With the most bonkers season in memory finished, we're a bit knackered. We are not quite ready to put it to bed quite yet, though.
We asked our writers five questions about the campaign, and we'll publish the responses to one question a day through this week.
Today, we'll get the ball rolling by asking what was Sunderland's game of the season.
Michael Graham: Cardiff City 2-2 Sunderland
Okay, not a glamour fixture or even a win, but that late draw in South Wales was, as far as I'm concerned, a hugely pivotal moment of the season.
We'd beaten Everton two days earlier and other results were also just starting to turn in our favour. There was genuine momentum building for the first time all season. A win would have taken us out of the bottom three for the first time since Noah was thinking about building an ark, but a defeat would have probably produced a massive momentum shift in Cardiff's favour which may well have proven a bedrock for a very different campaign for them.
After 96 minutes of football, neither happened, but Sunderland's late comeback kept their momentum going and acted like a dagger in the heart to Cardiff. It was, I believe, a crucial day in the seasons of both sides.
Nick Holden: Manchester United 2-1 Sunderland (Sunderland win 2-1 on penalties)
We got to a Wembley final, and we did it in the most Sunderland way possible. After the latest of late goals from Phil Bardsley lead to utter pandemonium in the away end (and in my living room), we somehow managed to concede an even later goal from Javier Hernandez.
Leading to an unacceptably (and unexpectedly) racist tirade against Mexicans from myself, and a penalty shootout. The shootout turned out to be fantastically, gloriously farcical with all manner of nerve-shredding misses and shanked efforts. And at the end of it all, Vito Mannone was the deserved hero. There could have been no better way to reach a final.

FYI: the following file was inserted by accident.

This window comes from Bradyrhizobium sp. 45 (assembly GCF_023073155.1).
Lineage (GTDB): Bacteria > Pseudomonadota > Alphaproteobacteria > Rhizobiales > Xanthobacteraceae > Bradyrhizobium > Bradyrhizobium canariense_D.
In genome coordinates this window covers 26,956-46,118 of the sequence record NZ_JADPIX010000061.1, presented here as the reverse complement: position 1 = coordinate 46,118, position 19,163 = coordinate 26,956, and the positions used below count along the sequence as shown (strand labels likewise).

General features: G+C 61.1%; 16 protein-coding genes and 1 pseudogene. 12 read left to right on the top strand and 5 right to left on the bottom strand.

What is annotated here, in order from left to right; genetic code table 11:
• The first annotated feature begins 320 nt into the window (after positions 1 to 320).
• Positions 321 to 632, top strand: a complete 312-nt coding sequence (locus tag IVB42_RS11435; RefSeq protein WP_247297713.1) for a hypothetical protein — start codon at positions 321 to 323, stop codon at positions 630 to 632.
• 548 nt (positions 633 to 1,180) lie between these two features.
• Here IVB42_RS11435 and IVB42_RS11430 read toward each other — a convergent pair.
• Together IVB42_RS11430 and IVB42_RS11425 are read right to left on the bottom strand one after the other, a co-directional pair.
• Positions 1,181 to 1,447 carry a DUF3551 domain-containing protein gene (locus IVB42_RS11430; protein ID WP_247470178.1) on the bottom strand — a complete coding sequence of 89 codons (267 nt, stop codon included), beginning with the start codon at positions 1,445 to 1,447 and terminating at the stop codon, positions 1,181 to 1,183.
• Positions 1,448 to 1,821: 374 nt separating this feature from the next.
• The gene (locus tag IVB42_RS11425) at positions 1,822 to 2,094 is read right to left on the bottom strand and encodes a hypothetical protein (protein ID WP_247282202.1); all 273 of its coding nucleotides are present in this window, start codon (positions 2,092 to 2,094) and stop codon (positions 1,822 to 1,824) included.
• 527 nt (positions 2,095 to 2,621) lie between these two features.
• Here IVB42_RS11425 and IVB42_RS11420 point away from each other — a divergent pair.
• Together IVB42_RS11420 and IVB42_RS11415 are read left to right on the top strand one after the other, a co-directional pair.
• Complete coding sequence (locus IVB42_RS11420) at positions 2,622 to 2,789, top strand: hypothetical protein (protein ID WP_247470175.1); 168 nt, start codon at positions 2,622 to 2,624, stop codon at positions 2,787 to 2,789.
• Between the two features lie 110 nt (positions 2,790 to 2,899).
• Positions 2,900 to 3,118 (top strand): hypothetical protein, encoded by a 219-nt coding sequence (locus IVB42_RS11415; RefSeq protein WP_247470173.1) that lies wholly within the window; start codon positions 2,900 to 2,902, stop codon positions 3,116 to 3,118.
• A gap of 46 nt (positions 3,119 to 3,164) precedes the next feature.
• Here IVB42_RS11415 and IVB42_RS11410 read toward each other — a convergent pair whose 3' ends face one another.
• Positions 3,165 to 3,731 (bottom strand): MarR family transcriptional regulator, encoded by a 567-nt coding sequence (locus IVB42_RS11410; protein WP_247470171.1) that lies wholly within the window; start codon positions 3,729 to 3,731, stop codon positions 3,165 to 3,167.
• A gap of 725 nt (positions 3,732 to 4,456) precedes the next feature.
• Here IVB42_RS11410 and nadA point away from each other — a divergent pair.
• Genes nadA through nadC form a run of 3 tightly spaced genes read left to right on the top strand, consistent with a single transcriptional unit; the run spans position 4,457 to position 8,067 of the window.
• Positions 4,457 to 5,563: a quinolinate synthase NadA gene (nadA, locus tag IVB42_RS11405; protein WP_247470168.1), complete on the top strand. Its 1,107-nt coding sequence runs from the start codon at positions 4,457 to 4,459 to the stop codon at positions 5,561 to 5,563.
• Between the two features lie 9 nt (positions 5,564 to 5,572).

Craig Clark: Wembley
What a day. What a weekend. Need I say more?
Gareth Barker: Chelsea 1 - 2 Sunderland
This is the one that made us believe. To go to Stamford Bridge and win when you're bottom of the league and break Mourinho's unbeaten home league record?
Phenomenal effort. It was a performance that defined the pragmatism often shown by Gus. A game plan executed to perfection.
Chris Weatherspoon: Manchester City 3-1 Sunderland.
A loss in a cup final should be a galling, demoralising thing. Even more so when your side was leading at the break. Yet, this wasn't. This was a party for a generation, and the match that ended it was a fitting showpiece.
Sunderland dared to dream for 45 minutes and Fabio Borini's opener will never be forgotten. That they were beaten by world-class contributions from world-class footballers made it all the more acceptable. A brilliant final.
Stephen Goldsmith: Sunderland 2-1 Newcastle United
Think I'll move away from the Wembley love in just to be different. The home win against Newcastle takes some beating. Year after year, they come down here and somehow manage to avoid defeat.
We went into this game rock bottom, without a win and on the verge of a good hiding - so it seemed! I'll remember the exact moment Borini's effort nestled in the top corner for the rest of my life.
Luke Bowley: Capital One Cup Final
I've only managed to make it to two matches this season. One was the goalless draw at home to Norwich. The other was Wembley. I'm going to plump for Wembley.
No surprises that Wembley gets the majority vote from the lads for this one. It was a great day - a great weekend actually - to be a Sunderland supporter. In the middle of a tough season, it provided a magic reminder of what a brilliant football club we can be when given half a chance! Can we have another cup final soon please? Pretty please?
Feel free to tell us your game of the season via Twitter (@RokerReport) or in the comments section below!